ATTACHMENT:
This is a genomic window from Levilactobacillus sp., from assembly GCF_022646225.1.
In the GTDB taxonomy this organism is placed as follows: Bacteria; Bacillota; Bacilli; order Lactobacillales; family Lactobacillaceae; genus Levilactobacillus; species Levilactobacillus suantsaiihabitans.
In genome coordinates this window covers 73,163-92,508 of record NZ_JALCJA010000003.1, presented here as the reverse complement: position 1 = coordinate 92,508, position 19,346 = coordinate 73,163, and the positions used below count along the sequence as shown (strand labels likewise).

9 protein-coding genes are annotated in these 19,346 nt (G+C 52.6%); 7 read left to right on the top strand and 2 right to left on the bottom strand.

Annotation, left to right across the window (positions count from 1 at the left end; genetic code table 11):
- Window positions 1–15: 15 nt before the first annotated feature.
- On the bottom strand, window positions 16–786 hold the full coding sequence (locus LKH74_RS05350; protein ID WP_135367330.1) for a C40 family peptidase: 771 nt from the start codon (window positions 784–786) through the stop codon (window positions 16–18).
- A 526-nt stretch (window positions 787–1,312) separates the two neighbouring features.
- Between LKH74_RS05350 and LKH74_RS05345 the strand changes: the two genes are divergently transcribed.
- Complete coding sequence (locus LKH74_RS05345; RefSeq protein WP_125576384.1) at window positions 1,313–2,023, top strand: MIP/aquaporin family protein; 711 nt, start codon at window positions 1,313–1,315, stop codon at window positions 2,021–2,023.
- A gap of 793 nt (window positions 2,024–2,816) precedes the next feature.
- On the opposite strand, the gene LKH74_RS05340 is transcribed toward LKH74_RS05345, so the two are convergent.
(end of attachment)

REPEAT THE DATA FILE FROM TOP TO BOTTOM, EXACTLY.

This is a genomic window from Levilactobacillus sp., from assembly GCF_022646225.1.
In the GTDB taxonomy this organism is placed as follows: Bacteria; Bacillota; Bacilli; order Lactobacillales; family Lactobacillaceae; genus Levilactobacillus; species Levilactobacillus suantsaiihabitans.
In genome coordinates this window covers 73,163-92,508 of record NZ_JALCJA010000003.1, presented here as the reverse complement: position 1 = coordinate 92,508, position 19,346 = coordinate 73,163, and the positions used below count along the sequence as shown (strand labels likewise).

9 protein-coding genes are annotated in these 19,346 nt (G+C 52.6%); 7 read left to right on the top strand and 2 right to left on the bottom strand.

Annotation, left to right across the window (positions count from 1 at the left end; genetic code table 11):
- Window positions 1–15: 15 nt before the first annotated feature.
- On the bottom strand, window positions 16–786 hold the full coding sequence (locus LKH74_RS05350; protein ID WP_135367330.1) for a C40 family peptidase: 771 nt from the start codon (window positions 784–786) through the stop codon (window positions 16–18).
- A 526-nt stretch (window positions 787–1,312) separates the two neighbouring features.
- Between LKH74_RS05350 and LKH74_RS05345 the strand changes: the two genes are divergently transcribed.
- Complete coding sequence (locus LKH74_RS05345; RefSeq protein WP_125576384.1) at window positions 1,313–2,023, top strand: MIP/aquaporin family protein; 711 nt, start codon at window positions 1,313–1,315, stop codon at window positions 2,021–2,023.
- A gap of 793 nt (window positions 2,024–2,816) precedes the next feature.
- On the opposite strand, the gene LKH74_RS05340 is transcribed toward LKH74_RS05345, so the two are convergent.